"... In PAGE 4: ...ade by the experiments. Events were generated both with and without multiple interactions. Events generated without multiple interactions are in good agreement with those generated by the unmodi ed HERWIG. Table1 shows the variation of the mean multiplicity of hard scatters (hnHi) with p CM energy, for events with at least one hard scatter. Also shown is the total hard scattering cross section, H(s).... ..."

### Table 2. Multiple Regression Analysis of BAs 17 and 37 and Age Interaction Terms on Frequency and Length Using Simultaneous Entry of Predictors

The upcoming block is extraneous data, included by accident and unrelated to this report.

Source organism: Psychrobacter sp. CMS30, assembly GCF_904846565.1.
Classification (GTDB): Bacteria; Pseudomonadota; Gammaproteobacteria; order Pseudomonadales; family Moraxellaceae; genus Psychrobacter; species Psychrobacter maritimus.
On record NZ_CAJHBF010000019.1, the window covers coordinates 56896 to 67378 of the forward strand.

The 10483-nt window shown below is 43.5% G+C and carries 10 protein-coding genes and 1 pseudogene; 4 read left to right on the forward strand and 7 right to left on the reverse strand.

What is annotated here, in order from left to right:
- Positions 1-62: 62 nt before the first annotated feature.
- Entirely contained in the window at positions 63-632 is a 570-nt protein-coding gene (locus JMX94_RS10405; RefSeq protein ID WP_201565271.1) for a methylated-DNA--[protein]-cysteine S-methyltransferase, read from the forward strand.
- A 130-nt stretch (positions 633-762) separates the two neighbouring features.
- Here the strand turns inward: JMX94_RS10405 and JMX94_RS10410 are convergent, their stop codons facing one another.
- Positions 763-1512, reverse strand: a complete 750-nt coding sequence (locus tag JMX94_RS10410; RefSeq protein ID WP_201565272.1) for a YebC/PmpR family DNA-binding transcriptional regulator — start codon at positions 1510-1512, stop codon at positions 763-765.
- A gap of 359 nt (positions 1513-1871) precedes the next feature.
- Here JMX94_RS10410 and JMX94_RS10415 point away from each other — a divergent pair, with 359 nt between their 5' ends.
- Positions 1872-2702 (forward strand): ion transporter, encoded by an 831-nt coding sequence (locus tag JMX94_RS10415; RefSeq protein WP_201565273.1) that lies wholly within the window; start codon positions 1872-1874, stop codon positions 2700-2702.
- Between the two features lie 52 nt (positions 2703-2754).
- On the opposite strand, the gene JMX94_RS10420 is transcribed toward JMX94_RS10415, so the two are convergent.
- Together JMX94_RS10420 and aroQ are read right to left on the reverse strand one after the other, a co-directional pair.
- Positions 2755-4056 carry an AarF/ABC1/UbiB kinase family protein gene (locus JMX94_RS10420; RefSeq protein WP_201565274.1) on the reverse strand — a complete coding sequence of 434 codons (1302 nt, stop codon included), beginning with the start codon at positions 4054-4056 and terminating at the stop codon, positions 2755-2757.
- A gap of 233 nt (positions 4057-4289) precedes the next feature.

"... In PAGE 5: ... Using multiple regression with repeated measures on the scan block variable, we performed separate analyses of the word frequency and length regression coefficients obtained for each participant, in which the normalized PET counts for the local maxima in BAs 17 and 37 were simultaneous predictors.3 We also included variables representing the main effect of age group and its interaction with each of the predictors (see Table2 for coefficient and t values for each predictor). The results indicated that when the criterion variable was the standardized regression coefficient for word frequency, there was a significant main effect for age group, as well as significant interactions between age group and the normalized PET counts at both local maxima (the age interaction for BA 37 was marginally significant).... In PAGE 11: ... (2002) data indicated that the changes in rCBF activation across the three lexical conditions were minimal and were not associated with age differences. Variables representing the different lexical task conditions were initially entered simultaneously with the predictors listed in Table2 , but none of these condition variables were significant predictors. Consequently, the lexical condition variables were not included in the final analysis presented in Table 2.... ..."